2. Specify linked variable path names in absolute paths (i.e. no relative “../ paths from a project directory).

Purpose and Usage

The purpose of the macros.ini file is to eliminate the above 2 requirements, thus making portable projects easy and effortless for a user.

If you want your project to be portable, a macros.ini file should be included in the project directory with the following syntax for any number of macros:

MACRO_NAME = RELATIVE_PATH_OF_COMMON_ROOT_FROM_PROJECT_DIRECTORY

Using the CPU Timer CCSv4 example in the C2833x C/C++ Header Files and Peripheral examples V1.30 as an example, we can assume the directory structure is as shown in the below figure, and the “cpu_timer” project folder is located in the DSP2833x_examples_ccsv4 directory. Additionally, we can assume the software package as a whole was installed at the default root installation directory, “C:/tidcs/c28/DSP2833/v130” (see figure below where “v130” is highlighted with a red box).

Directory structure.jpg

Notice that the “cpu_timer” project folder is in the “DSP2833x_examples_ccsv4” directory. Additionally, files linked into the project which are external to the project folder are located in the folders under the “DSP2833x_common” and “DSP2833x_headers” directories. The common root of these 3 directories, is “v130”, which happens to be 2 directory levels above the “cpu_timer” project folder, which would be specified as “../../” from “cpu_timer".

Therefore, the content of the macros.ini file in the “cpu_timer” project folder is as follows:

Macros ini.jpg


Notice that “INSTALLROOT_2833X_V130” is defined as “../../” from the “cpu_timer” project directory in macros.ini. Therefore, as soon as the project is opened, Code Composer Studio V4 automatically creates a linked variable called “INSTALLROOT_2833X_V130”, as defined in macros.ini, and associates the linked variable with the absolute path name: “C:/tidcs/c28/DSP2833x/v130”, which it derived from the “../..” in macros.ini based on the location of “cpu_timer”. The absolute path happens to be 2 directory levels higher than the cpu_timer project directory (as specified by “../../” in macros.ini).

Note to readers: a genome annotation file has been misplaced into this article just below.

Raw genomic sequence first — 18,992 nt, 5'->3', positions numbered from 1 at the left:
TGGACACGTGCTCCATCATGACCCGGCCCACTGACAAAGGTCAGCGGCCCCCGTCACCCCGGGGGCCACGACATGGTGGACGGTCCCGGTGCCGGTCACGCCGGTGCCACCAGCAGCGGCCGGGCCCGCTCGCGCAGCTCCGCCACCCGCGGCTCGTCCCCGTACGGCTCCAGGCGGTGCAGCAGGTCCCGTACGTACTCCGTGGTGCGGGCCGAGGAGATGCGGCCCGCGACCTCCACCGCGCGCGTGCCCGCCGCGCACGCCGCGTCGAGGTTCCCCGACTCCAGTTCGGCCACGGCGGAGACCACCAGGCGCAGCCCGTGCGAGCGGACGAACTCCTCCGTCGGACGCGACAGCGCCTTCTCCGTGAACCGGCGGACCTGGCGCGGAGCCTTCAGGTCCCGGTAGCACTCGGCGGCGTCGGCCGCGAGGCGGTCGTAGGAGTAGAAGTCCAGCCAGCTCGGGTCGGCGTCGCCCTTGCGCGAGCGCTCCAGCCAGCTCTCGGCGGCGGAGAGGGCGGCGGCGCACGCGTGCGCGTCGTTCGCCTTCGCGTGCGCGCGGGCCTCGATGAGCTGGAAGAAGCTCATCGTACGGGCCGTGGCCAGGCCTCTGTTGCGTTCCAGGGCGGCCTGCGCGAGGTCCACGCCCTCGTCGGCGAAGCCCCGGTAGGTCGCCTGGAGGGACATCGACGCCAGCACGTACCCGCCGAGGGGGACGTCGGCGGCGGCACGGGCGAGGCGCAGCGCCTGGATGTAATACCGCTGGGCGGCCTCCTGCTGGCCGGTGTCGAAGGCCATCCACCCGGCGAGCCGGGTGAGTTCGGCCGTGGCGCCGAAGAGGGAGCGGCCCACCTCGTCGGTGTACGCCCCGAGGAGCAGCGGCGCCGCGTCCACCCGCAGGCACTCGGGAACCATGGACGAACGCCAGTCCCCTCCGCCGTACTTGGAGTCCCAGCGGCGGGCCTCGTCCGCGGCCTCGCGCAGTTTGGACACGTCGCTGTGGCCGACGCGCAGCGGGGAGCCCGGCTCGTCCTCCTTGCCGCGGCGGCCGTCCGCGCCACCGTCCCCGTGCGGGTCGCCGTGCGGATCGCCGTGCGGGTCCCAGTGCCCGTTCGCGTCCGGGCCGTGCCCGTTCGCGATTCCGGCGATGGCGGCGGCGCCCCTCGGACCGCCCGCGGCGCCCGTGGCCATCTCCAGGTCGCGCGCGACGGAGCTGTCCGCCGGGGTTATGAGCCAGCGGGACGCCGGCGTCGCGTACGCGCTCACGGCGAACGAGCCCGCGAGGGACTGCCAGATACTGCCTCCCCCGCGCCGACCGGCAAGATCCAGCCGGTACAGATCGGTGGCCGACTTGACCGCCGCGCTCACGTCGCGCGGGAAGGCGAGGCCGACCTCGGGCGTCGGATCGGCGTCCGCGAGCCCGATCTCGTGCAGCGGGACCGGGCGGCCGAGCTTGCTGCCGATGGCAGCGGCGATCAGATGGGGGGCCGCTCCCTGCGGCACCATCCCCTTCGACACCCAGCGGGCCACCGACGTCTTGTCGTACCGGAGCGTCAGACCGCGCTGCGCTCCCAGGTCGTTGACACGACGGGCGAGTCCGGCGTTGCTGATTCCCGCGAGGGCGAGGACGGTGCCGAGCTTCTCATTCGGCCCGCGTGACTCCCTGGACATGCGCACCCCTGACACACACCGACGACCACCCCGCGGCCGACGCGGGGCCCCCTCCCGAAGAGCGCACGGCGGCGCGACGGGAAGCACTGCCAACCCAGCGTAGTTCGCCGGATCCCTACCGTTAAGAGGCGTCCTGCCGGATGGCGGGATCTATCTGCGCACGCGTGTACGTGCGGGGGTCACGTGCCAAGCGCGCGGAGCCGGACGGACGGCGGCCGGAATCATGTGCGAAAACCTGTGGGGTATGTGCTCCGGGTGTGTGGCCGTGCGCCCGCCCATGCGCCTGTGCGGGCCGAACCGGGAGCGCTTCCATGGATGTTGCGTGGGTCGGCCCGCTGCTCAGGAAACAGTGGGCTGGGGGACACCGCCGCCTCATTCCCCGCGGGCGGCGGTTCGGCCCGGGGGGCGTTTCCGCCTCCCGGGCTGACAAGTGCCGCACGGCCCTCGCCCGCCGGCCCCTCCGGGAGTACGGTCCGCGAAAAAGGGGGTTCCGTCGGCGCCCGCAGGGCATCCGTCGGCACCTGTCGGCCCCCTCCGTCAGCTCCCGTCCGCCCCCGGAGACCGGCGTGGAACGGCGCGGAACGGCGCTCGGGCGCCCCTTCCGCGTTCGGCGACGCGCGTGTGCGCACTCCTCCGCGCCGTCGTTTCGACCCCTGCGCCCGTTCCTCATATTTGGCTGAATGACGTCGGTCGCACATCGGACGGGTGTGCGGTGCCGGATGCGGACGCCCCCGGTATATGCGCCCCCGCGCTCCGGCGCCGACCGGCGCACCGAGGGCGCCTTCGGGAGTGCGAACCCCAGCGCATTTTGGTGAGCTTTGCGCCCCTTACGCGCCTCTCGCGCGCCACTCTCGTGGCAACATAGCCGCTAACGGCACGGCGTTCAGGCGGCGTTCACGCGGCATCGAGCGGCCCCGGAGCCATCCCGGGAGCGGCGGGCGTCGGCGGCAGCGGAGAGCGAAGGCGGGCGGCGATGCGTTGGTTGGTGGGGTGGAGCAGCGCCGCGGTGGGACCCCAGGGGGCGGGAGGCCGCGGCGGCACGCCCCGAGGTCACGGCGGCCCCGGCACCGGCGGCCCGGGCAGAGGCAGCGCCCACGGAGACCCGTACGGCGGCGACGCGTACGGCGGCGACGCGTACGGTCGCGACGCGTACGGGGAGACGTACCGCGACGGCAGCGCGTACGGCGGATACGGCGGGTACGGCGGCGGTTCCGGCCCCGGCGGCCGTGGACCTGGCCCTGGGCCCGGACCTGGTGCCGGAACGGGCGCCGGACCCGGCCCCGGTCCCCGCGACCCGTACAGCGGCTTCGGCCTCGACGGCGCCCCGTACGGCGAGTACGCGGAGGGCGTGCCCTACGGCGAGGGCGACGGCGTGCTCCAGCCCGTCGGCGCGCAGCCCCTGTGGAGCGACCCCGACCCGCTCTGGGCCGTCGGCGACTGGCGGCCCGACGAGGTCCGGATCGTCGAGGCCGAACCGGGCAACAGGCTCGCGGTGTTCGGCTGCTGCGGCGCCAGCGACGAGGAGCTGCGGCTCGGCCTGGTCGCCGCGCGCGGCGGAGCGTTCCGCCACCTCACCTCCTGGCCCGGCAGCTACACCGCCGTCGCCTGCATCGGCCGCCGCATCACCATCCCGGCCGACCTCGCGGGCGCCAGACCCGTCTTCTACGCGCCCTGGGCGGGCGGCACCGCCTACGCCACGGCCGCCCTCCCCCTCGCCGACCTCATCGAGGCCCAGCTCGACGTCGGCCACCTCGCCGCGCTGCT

Constraints

If a user on the same PC decides to copy and paste the entire software package to another location on his computer an error message will pop up (see below) because CCSv4 will try to generate the linked variable “INSTALLROOT_2833X_V130” again, but associated to a different path name. One linked variable can only be associated to one path name. Select “Yes” to overwrite the old path and use the new software path. If the user then wants to return to the software installed to the original location, the linked variable path name can be overwritten again.

Macros overwrite.jpg

If another user installs the software package to the root directory “C:/MySoftware” on his computer, instead of “C:/tidcs/c28/DSP2833x/v130”, then the linked variable created will be associated with the full path name “C:/MySoftware” instead because macros.ini resolves relative path names into absolute path names to associate to linked variables at the time the project is opened.